The CO2 crisis is about more than global warming

From a pre-industrial-revolution level of 280 parts per million in the atmosphere, carbon dioxide (CO2) has now risen to 400 parts per million. CO2, as the main greenhouse gas emitted by burning fossil fuels, traps infrared radiation, warms the planet, and melts glaciers and ice sheets. People around the world are struggling to cope with rising seas, floods, heat waves, droughts, massive cyclones, tornadoes, and other forms of unstable weather.

Our CO2-rich world is also having negative impacts on saltwater ecosystems. Oceans occupy a large part of the Earth’s surface and are absorbing huge amounts (roughly a third) of our CO2 wastes, far more than land plants and freshwater systems. This waste absorption comes with a price: ocean acidification.

Oceans are naturally mildly alkaline, with a pre-industrial pH of around 8.25. When CO2 dissolves in alkaline waters, it is mostly converted to the bicarbonate form (as noted earlier). This releases hydrogen ions and makes water more acidic. To date, CO2 pollution has decreased ocean pH to around 8.14, which (because pH is measured on a base-10-log scale) represents about a 25 per cent increase in acidity.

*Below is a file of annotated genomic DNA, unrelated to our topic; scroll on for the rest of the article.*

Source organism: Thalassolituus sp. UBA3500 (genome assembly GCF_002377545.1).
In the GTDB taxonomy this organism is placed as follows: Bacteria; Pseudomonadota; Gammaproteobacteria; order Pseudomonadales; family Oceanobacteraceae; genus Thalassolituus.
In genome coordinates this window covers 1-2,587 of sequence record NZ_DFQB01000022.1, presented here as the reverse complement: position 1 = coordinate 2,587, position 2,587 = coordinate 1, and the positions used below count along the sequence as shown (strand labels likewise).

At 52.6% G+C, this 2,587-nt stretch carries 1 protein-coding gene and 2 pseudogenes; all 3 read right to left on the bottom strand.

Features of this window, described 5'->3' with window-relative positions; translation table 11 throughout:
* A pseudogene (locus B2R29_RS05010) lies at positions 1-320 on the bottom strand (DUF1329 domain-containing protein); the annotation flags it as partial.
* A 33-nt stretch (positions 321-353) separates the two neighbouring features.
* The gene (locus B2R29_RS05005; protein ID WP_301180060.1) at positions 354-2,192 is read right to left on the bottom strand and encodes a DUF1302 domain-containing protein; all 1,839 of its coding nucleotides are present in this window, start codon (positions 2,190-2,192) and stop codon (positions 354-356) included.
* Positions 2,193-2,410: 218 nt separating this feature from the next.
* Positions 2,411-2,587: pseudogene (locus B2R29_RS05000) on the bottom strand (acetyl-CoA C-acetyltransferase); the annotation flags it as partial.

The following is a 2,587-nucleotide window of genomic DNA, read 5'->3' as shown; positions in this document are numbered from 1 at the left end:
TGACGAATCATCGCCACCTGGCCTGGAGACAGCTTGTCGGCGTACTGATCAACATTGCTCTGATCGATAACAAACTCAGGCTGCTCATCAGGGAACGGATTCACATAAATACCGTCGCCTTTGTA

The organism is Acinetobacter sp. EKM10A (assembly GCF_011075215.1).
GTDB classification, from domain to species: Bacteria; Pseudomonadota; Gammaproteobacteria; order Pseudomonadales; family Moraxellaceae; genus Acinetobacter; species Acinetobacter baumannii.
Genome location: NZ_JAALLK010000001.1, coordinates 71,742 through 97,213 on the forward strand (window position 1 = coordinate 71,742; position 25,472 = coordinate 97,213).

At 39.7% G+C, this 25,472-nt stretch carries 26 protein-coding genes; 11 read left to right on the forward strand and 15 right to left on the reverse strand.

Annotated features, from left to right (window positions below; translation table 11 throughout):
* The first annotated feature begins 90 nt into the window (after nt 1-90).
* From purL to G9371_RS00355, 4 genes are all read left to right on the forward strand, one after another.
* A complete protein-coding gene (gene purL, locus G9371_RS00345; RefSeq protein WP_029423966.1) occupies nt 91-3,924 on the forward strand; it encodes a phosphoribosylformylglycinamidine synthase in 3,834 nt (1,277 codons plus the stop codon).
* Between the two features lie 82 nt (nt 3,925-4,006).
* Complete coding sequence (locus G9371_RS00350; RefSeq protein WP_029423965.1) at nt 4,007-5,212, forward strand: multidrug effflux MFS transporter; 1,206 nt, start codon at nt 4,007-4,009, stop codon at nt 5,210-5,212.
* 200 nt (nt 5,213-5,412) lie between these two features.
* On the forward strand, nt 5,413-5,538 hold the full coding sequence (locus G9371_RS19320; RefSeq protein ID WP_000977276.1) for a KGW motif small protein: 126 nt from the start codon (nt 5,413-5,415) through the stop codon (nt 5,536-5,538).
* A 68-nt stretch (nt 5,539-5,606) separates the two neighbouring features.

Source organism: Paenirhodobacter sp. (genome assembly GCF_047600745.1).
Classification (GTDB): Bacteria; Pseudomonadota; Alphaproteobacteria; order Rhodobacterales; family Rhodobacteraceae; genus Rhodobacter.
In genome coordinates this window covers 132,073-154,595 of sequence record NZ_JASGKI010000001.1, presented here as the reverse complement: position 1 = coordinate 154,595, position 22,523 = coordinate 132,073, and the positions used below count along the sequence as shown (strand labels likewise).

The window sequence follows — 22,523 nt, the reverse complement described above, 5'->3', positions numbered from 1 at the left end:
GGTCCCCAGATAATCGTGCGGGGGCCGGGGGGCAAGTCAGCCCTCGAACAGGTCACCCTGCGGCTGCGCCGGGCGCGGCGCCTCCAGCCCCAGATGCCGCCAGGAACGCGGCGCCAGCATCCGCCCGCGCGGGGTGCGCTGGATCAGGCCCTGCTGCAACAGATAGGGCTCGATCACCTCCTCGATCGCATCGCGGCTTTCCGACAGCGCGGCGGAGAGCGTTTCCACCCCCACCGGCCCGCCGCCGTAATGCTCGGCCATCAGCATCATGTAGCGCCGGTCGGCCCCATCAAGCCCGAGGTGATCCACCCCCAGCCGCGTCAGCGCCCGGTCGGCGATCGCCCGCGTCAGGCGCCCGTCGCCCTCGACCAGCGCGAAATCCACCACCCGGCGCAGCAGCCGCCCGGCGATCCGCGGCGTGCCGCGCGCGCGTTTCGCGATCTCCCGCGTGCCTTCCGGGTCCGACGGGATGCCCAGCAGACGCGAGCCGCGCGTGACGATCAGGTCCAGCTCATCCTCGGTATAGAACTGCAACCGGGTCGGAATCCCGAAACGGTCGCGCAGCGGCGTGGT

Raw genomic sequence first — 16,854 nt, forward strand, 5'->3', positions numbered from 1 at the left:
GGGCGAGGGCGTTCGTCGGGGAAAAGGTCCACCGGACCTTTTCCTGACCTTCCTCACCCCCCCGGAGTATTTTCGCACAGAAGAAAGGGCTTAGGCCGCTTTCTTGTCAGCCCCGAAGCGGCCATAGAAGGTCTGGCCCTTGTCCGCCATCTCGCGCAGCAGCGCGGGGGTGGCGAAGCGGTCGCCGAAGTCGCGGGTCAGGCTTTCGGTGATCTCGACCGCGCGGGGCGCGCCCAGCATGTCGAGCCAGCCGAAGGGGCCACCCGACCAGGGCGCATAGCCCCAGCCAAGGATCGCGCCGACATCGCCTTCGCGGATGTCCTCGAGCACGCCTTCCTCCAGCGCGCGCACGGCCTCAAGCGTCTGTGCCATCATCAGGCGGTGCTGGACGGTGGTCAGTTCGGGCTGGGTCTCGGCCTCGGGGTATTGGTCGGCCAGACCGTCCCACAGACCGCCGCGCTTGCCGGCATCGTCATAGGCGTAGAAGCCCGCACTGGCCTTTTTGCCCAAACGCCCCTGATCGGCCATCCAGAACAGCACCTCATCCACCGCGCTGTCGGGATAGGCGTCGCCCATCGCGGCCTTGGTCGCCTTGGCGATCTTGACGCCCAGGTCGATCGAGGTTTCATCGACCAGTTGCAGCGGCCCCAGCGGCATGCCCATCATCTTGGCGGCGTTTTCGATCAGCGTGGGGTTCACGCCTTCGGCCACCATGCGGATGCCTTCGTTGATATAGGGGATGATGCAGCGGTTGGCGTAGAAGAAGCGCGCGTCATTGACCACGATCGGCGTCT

Experimental studies indicate that some marine life is particularly affected by acidification: corals that build reefs made of calcium carbonate, and zooplankton and molluscs (e.g. clams, oysters, snails) with shells made of this same compound. Ocean acidification also affects the sensory organs and behaviour of many fish species, especially their juvenile life stages.

The human-caused, rapid rise in CO2 levels from pre-industrial times is having marked effects on terrestrial, freshwater and marine ecosystems. These effects are complex and cannot be as easily grasped by the public as weather disasters, but they are real and worrisome. They add urgency to the need for energy conservation and a transition from fossil fuels to renewable energy sources.

Ole Hendrickson, Rabble. ca, 10 Septembre 2015. Full article.

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